England and Scotland have been heated rivals ever since the Romans built Hadrian’s Wall in 122AD, but given that the many years of war are thankfully well behind us the hatred and rivalry can only be played out in one place... The sporting colosseum.
Having faced off in the very first international rugby match back in 1871, these two have been doing battle for 150 years and now. The old foes meet once more on Saturday for the Calcutta Cup, the oldest trophy in international rugby. Over the years there have been some cracking contests between the two sides, so we’ve taken a look back at five epic Calcutta Cup encounters.
1879 - England 1-1 Scotland
Although the very first meeting of these two sides came back in 1871, the first Calcutta Cup game was contested eight years later. No, they weren’t playing football, that really is the score from the first ever contest thanks to a now seemingly strange scoring system.
Played out at Raeburn Place in Edinburgh, a try would give you the opportunity to score a ‘goal’, or you could score a drop-goal which would also be worth one point. So the very first Calcutta Cup game ended 1-1 and nobody claimed the trophy until England won 2-1 the following year at Whalley Range in Manchester. Every trophy has humble beginnings.
1980 - Scotland 18-30 England
One of England’s finest wins of the 20th century came against their closest rivals. John Carlton, one of England’s most underrated wingers, scored a sensational hat-trick but it was captain Bill Beaumont who took the adulation, leaving the field raised on the shoulders of his teammates.
This win was utterly historic for England. It was Beaumont and his never-say-die pack who got the Red Rose over the line to secure their first Grand Slam title in 23 years. With this win at Murrayfield, England won the Calcutta Cup, completed the Triple Crown and won the Five Nations Championship for the first time since 1957. Epic.
1988 - Scotland 6-9 England
In a game in which no tries were scored, Rob Andrew secured the points with a drop-goal for the visitors. So it may seem like a strange one to pick for our list, but this game is not known for what happened on the pitch. This was before the game turned professional, so when the Englishmen headed to the bar to have a celebratory drink only to discover the Scots had drunk all their whisky, they decided they’d better catch up. Quickly.
A night of chaos ensued, and at one point Dean Richards and John Jeffrey had the trophy filled with champagne, then chucked it in Brian Moore’s face on Edinburgh’s Princes Street and scarpared, with Richards wearing a tea cosy as a hat. After a night out that would put the film The Hangover to shame, the trophy was dented and damaged to the disgrace of officials. Jeffrey was banned for six months, Richards for one game and players are no longer allowed to touch the original trophy. Now that is how you celebrate.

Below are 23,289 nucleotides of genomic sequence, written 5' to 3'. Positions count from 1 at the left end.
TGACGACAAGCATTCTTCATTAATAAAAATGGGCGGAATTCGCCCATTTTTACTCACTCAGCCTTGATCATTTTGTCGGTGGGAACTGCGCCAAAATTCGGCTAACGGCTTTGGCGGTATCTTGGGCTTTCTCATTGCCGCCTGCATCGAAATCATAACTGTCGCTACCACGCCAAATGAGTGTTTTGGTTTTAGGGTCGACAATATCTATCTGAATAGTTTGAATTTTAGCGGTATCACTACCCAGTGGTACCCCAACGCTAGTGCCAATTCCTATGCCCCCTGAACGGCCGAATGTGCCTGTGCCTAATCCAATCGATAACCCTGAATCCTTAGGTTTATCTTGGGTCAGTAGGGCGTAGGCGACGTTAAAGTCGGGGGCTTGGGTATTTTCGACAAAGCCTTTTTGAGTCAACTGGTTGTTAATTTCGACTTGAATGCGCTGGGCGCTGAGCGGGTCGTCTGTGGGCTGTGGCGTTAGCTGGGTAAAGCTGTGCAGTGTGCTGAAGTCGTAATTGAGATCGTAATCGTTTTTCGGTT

2000 - Scotland 19-13 England
In 2000, Scotland were defending their Six Nations crown but had shockingly lost four games out of four as England headed into the final game 80 minutes away from completing the Grand Slam in their neighbours’ backyard. In the first Six Nations tournament, the torrential Edinburgh rain turned the dream into a nightmare and the visitors crumbled under the unrelenting Scottish pressure.
The game was a scrappy, brutal affair typified by Duncan Hodge’s key try. The visitors couldn’t contain a massive forward drive from the hosts and, roared on by the crowd, Hodge crossed over. Jonny Wilkinson attempted to keep England within touching distance with his boot, but ultimately on this vicious Edinburgh day the Scots came out on top. England may have won the overall championship but in a silent dressing room it certainly didn’t feel that way. Scotland, who had denied their rivals a Grand Slam and won the Calcutta Cup, celebrated in the rain in front of their delighted fans.
2019 - England 38-38 Scotland
Our last offering is a recent classic, as the Scots came to Twickenham looking for their first win since 1983. They may not have come away with a victory on the scoreboard, but it certainly felt like it as they retained the Calcutta Cup for the first time in 35 years.
England looked like they had run away with it, racing into a 31-0 lead after watching Wales win the Grand Slam just hours beforehand. Down, but not out, the Scots produced an epic comeback, almost incomprehensible to the watching viewers. First Stuart McInally crossed before the break, then Darcy Graham (x2), Magnus Bradbury and Finn Russell scored to put the Scots 38-31 up.
They were denied a heroic win by a late George Ford try, but in a game in which Owen Farrell could easily have been sent off, this really had everything. One of the best games we’ve seen in recent years just happened to be between these two oldest of foes.